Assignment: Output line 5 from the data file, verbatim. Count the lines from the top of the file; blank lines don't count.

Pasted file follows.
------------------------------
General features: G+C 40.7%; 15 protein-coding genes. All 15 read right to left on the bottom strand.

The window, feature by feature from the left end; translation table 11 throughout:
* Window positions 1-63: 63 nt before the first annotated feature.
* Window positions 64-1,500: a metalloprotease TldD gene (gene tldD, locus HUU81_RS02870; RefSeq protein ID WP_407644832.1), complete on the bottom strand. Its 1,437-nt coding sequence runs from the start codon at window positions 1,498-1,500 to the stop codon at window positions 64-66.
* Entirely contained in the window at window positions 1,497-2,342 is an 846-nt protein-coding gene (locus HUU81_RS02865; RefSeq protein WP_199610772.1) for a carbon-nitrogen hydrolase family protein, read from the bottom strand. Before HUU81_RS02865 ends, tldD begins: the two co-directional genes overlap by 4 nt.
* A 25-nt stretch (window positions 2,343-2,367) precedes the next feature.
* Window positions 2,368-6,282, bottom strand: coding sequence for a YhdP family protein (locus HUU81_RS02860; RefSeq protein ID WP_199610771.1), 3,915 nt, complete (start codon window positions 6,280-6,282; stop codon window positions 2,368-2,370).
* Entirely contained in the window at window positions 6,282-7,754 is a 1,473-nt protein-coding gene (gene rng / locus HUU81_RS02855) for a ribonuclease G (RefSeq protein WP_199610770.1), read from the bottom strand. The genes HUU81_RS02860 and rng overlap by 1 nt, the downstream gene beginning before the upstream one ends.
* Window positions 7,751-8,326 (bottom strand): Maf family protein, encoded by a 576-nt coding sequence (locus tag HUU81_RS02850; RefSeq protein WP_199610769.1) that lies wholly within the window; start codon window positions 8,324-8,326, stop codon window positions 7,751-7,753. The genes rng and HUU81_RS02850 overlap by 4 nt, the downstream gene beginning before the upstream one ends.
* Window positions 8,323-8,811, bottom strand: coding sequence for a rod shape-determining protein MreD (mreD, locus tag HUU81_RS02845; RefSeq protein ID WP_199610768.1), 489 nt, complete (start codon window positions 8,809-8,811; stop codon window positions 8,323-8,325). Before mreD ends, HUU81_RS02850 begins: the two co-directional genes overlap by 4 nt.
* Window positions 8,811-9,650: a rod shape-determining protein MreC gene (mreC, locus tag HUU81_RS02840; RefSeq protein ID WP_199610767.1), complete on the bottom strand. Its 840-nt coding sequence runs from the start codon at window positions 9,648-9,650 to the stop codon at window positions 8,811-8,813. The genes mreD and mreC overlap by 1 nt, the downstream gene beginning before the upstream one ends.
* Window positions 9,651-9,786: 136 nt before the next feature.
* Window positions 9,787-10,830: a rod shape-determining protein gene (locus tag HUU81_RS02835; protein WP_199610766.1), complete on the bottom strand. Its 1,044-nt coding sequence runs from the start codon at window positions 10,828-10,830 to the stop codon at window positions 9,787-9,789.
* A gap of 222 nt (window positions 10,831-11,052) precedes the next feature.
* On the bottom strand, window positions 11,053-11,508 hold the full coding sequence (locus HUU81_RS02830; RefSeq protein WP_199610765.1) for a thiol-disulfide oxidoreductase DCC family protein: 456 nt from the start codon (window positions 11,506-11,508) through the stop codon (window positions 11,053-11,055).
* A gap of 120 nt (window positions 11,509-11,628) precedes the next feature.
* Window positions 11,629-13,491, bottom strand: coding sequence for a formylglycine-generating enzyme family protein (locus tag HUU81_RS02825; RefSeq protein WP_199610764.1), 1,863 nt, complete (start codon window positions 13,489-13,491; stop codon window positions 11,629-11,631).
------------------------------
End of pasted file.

* Entirely contained in the window at window positions 1,497-2,342 is an 846-nt protein-coding gene (locus HUU81_RS02865; RefSeq protein WP_199610772.1) for a carbon-nitrogen hydrolase family protein, read from the bottom strand. Before HUU81_RS02865 ends, tldD begins: the two co-directional genes overlap by 4 nt.